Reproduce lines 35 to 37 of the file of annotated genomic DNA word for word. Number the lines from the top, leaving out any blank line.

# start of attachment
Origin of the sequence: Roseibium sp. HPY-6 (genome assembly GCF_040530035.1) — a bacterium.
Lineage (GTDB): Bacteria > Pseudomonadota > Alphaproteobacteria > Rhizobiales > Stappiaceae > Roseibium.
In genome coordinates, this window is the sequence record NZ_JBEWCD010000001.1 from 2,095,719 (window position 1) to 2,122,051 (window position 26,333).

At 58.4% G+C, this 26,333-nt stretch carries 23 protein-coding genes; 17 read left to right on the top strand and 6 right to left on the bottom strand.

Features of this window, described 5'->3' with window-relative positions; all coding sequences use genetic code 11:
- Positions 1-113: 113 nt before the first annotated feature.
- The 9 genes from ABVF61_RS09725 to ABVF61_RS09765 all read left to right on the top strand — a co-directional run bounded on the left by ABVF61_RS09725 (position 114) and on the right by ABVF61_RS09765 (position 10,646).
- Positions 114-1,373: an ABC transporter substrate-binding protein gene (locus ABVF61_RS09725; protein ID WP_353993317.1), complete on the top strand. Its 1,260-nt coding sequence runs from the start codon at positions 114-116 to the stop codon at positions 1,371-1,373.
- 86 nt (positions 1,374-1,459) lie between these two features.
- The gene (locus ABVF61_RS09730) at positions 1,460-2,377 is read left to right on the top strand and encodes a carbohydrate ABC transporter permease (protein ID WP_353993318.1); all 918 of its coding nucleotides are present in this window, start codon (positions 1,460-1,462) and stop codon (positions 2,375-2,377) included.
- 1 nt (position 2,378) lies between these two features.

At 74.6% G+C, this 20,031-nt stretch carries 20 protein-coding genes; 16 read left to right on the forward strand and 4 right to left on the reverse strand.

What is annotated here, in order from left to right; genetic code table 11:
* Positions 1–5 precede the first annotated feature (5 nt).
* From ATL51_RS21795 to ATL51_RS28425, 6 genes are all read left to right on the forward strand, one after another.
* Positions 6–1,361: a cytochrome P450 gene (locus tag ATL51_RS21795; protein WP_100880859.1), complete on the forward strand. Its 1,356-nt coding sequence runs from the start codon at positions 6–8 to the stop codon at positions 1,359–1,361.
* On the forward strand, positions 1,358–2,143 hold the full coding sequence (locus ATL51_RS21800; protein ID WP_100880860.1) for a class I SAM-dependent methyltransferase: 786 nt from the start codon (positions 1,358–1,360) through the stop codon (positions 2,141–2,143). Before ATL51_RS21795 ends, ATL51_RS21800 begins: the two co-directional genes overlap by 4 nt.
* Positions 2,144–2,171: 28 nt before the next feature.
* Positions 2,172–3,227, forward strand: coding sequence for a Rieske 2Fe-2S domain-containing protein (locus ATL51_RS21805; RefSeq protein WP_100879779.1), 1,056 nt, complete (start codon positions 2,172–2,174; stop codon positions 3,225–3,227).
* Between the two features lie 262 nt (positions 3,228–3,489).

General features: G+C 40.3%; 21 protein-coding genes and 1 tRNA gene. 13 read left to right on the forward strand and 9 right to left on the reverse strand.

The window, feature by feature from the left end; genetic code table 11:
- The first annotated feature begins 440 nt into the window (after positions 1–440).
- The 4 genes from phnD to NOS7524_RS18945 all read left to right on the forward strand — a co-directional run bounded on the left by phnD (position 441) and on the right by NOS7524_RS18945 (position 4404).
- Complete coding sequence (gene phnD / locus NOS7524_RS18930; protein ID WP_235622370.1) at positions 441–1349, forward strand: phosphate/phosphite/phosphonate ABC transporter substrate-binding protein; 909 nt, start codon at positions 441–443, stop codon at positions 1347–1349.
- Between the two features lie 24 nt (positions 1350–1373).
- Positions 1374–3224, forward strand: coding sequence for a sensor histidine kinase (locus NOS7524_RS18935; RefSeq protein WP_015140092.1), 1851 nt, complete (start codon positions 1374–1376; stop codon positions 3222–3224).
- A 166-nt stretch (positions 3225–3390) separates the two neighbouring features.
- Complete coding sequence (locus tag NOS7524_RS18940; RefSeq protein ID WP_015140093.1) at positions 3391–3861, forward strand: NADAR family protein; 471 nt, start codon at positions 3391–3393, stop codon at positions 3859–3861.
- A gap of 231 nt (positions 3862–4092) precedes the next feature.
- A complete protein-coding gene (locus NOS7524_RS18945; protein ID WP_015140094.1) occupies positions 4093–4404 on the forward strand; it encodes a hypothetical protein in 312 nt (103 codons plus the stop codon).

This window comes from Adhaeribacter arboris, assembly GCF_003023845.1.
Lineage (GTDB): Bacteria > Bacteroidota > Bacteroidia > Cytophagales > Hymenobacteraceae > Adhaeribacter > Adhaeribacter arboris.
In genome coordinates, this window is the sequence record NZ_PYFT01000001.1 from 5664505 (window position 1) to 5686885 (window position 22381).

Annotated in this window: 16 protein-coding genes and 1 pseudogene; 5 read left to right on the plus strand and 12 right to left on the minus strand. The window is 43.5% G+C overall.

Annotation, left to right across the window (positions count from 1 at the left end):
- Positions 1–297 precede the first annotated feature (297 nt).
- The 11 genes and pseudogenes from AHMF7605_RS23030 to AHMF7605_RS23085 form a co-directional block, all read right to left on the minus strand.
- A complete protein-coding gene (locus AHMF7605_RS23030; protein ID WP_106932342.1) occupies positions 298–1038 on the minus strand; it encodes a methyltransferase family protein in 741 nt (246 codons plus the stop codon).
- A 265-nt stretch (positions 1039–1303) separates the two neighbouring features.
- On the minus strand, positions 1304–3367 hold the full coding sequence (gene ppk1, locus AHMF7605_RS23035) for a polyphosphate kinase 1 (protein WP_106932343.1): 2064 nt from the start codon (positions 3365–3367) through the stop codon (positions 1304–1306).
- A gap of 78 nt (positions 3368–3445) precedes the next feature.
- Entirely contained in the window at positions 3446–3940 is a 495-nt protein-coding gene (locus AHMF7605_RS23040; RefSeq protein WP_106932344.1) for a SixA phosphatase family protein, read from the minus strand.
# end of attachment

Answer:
Annotated in this window: 16 protein-coding genes and 1 pseudogene; 5 read left to right on the plus strand and 12 right to left on the minus strand. The window is 43.5% G+C overall.

Annotation, left to right across the window (positions count from 1 at the left end):
- Positions 1–297 precede the first annotated feature (297 nt).